Literary Baby Names: 8 novel names from Chaucer
Chaucer was writing in the Middle Ages, between 1343 and 1400, and the Greek myths he alludes to are far older. Jacqueline de Weever has created a dictionary of the names in Chaucer’s works, found at: http://www.columbia.edu/dlc/garland/deweever/menu.htm. Some of the names are clearly too awkward for modern use. For instance, teaching 4-year-old Cresseyde to spell her name would be an extremely daunting task, Ceyx and Dictys could give rise to rather risqué pronunciations and although Cutberd or Huberd would make awesome pirate names, they could cause sniggers in the classroom. Many of Chaucer’s names are still in current usage and, for those that are not, we have selected eight names worthy of resurgence.
De Weever’s dictionary reminded me of some beautiful Nameberry names that are beginning to gather dust: Abraham (#183), Ariadne (#147), Arthur (#323), Basil (#630), Blanche (#531), Cassandra (#459), Cato (#179), Lucia (#241), Prudence (#490), Susanna (#837), Tarquin (#347), Theodora (#286), Thisbe (#863) and Tristan (#97). So many of these names are steeped in history or literature, it’s a shame they are not given an outing more often.
De Weever also drew my attention to Nameberry names that are all but forgotten, trending between #844 and #13511: Aesop, Alban, Argus, Balthasar, Cadmus, Cenobia, Clementia, Clio, Corinna, Cybele, Gawain, Janus, Isidore, Lucan, Lucilla, Malkin, Perkin and Renard. Renard’s rank at Number 13511 is surprising: Renard is a name from medieval folklore, a cunning fox who shows the power of skill over strength. Renard is a rip-roaring rocket of a name and far more sophisticated than the Grandpa alternatives: Gerard, Bernard and Howard.
Finally, we hit buried treasure. De Weever’s list reveals the following new entries:
Alisandre has an obvious elegance and is much softer and more feminine than Alexandra. The “re” rolls off the tongue nicely and makes the name feel Continental. The “sandre” ending removes any unwanted smoosh with the name Sandra.
With its closeness to Calypso, Calipsa is a sunny, joyful, high-spirited name. The type of name that makes you want to jump into a grass skirt and hurl yourself under a limbo pole. The “a” at the end heightens her femininity and, in the middle, she delivers a whopping great kiss with her “lips.”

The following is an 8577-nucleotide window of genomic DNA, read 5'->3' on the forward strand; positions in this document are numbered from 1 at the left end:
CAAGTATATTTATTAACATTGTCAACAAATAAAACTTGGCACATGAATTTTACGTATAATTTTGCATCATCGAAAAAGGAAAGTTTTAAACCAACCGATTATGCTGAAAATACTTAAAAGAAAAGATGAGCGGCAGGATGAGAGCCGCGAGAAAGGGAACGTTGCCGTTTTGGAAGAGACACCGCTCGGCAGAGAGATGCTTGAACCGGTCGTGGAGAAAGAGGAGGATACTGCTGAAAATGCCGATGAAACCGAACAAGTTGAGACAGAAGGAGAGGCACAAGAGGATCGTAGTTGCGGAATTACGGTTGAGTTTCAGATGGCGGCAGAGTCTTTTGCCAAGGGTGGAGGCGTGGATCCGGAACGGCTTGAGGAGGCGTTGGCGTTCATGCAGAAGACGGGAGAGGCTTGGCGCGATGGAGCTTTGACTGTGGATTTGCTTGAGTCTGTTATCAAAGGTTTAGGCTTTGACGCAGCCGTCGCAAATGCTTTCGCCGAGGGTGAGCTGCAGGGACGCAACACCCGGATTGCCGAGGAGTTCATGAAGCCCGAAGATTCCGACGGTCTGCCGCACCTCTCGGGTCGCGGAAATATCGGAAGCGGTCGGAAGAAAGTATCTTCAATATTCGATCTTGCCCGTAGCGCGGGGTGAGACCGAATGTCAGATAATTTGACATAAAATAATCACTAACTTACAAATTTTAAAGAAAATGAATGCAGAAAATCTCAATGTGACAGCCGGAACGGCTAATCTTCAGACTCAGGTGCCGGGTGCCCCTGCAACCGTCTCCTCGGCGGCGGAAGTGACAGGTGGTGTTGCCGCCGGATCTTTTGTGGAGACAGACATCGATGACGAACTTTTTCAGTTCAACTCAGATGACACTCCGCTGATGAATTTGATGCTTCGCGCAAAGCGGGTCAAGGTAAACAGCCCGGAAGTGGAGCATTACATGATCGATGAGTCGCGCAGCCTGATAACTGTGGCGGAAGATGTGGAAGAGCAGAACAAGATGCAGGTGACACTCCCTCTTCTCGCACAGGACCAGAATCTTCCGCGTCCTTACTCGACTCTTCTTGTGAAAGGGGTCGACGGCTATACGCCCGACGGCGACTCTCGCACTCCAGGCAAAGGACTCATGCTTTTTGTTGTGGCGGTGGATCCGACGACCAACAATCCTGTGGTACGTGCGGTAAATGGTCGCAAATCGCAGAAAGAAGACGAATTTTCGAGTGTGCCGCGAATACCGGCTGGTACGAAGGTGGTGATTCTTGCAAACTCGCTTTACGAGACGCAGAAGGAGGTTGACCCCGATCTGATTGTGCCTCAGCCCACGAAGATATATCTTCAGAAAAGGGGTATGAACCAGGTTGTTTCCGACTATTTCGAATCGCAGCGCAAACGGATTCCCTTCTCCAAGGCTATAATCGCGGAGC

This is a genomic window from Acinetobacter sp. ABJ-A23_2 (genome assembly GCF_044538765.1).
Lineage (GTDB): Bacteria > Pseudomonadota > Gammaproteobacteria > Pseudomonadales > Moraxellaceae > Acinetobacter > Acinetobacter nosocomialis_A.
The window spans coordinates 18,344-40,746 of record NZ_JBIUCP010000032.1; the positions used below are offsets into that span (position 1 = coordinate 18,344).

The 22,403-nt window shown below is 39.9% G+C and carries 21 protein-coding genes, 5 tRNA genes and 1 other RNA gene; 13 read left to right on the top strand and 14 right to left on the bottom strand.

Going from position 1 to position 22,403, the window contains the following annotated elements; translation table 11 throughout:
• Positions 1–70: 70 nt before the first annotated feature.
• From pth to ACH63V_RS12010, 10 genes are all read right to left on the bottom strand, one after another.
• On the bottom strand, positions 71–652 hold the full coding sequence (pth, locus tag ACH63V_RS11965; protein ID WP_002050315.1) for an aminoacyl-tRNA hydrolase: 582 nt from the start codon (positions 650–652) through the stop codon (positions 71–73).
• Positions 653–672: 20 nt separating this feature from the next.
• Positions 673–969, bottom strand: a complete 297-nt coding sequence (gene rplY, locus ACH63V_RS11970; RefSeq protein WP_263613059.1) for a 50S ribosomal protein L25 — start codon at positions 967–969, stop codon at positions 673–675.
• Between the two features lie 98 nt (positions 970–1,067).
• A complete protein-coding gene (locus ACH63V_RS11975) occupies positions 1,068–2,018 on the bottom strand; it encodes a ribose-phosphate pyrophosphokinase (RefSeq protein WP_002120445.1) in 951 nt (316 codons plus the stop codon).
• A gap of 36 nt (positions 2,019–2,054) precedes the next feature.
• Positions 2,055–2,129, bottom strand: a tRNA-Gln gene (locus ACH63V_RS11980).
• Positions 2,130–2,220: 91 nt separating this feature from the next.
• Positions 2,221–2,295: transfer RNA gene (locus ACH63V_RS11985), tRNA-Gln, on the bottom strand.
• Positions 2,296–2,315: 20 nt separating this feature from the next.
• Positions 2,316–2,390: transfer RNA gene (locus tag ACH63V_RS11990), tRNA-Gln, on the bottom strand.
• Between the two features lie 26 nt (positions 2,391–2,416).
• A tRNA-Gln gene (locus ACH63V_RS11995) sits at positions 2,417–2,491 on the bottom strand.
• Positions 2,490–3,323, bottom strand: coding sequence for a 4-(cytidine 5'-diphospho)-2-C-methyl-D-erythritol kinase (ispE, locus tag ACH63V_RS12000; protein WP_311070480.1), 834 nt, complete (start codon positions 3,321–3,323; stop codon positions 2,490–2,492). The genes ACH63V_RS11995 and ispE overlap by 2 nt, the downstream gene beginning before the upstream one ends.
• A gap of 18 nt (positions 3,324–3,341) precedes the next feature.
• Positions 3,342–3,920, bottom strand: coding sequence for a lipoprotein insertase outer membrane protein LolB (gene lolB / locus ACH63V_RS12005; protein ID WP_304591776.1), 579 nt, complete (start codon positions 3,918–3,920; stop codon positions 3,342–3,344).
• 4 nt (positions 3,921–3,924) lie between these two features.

Cibella is certainly on trend, following in the footsteps of Isabella, Bella, Ella, Stella, Estella and Mariella. I was tempted to add Rubella to the list, but, for obvious reasons, resisted. The spelling of Cibella looks less austere than Sybella and brings the name closer to her cousin, Cinderella.
Livilla is similar to Olivia, Livia, Willa, Camilla and Drusilla. In fact, it’s a smoosh between Livia and Willa. It was the name of Julia Livilla, who was the youngest great-grandaughter of Emperor Augustus.
Mabely is a variant of Mabel, possibly made prettier by the “ly” ending. It has a rhythmic quality and would sit well in a love poem. Perhaps one day Mabely could be as popular as Emily? As I write this article, I am trying desperately not to recall the Maybelline ad (“Maybe she’s born with it…”) because that would spoil this pretty little name. Thankfully, the spellings of Mabely and Maybelline are quite different.
Rupheo is an intriguing name. Reminiscent of Rufus and Rupert, it follows names like Theo, Leo and Matteo. The “ph” adds a level of sophistication and brings it in line with Raphael and Ralph. Rufio was the leader of The Lost Boys in the 1991 version of Peter Pan (Hook). You’ve got to love the boisterous, rough and tumble charm of Rupheo. Please, don’t let this sucker punch name go to waste!
Joanna is happily married and lives in Singapore where she teaches English literature. As for her initial interest in names, she says, “I was 4 years old when my Mummy first told me that I had a hitherto undisclosed middle name. “What is it?” I asked, with enormous excitement, as if a secret door to my identity was about to be unlocked. “Jane” she said, conspiratorially. At first I was a bit underwhelmed, “plain Jane super brain” seemed a bit dull. Later, I was perplexed that my parents had chosen first and middle names that both derived from “John”, it was as if they had given me the same name twice. However, as I studied poetry at school, I began to I appreciate the alliteration of Joanna Jane and when my Auntie Jane died I felt very fortunate to carry her flame in my name. Romeo & Juliet asks the eternal question “what’s in a name?” For me, the answer is parental love, family pride and forever belonging. At home your name opens doors and arms.”